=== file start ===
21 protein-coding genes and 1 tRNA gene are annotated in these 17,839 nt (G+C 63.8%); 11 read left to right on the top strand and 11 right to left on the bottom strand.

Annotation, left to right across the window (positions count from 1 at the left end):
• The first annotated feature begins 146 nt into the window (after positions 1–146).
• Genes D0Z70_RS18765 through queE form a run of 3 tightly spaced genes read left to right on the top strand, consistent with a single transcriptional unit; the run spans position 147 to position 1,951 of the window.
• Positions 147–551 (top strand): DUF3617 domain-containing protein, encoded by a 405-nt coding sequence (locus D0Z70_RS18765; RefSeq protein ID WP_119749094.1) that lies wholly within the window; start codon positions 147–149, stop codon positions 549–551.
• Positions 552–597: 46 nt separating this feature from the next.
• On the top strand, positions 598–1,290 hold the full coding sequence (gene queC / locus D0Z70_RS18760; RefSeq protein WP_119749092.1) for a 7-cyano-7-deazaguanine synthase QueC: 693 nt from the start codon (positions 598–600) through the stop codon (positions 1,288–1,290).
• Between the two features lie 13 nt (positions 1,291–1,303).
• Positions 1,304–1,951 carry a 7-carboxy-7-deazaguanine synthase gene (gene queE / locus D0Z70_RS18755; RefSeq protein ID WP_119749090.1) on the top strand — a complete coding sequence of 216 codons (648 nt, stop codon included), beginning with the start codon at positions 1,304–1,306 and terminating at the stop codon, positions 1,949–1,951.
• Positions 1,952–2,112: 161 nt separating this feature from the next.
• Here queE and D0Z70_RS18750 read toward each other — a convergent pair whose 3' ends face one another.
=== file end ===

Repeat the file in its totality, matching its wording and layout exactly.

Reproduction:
21 protein-coding genes and 1 tRNA gene are annotated in these 17,839 nt (G+C 63.8%); 11 read left to right on the top strand and 11 right to left on the bottom strand.

Annotation, left to right across the window (positions count from 1 at the left end):
• The first annotated feature begins 146 nt into the window (after positions 1–146).
• Genes D0Z70_RS18765 through queE form a run of 3 tightly spaced genes read left to right on the top strand, consistent with a single transcriptional unit; the run spans position 147 to position 1,951 of the window.
• Positions 147–551 (top strand): DUF3617 domain-containing protein, encoded by a 405-nt coding sequence (locus D0Z70_RS18765; RefSeq protein ID WP_119749094.1) that lies wholly within the window; start codon positions 147–149, stop codon positions 549–551.
• Positions 552–597: 46 nt separating this feature from the next.
• On the top strand, positions 598–1,290 hold the full coding sequence (gene queC / locus D0Z70_RS18760; RefSeq protein WP_119749092.1) for a 7-cyano-7-deazaguanine synthase QueC: 693 nt from the start codon (positions 598–600) through the stop codon (positions 1,288–1,290).
• Between the two features lie 13 nt (positions 1,291–1,303).
• Positions 1,304–1,951 carry a 7-carboxy-7-deazaguanine synthase gene (gene queE / locus D0Z70_RS18755; RefSeq protein ID WP_119749090.1) on the top strand — a complete coding sequence of 216 codons (648 nt, stop codon included), beginning with the start codon at positions 1,304–1,306 and terminating at the stop codon, positions 1,949–1,951.
• Positions 1,952–2,112: 161 nt separating this feature from the next.
• Here queE and D0Z70_RS18750 read toward each other — a convergent pair whose 3' ends face one another.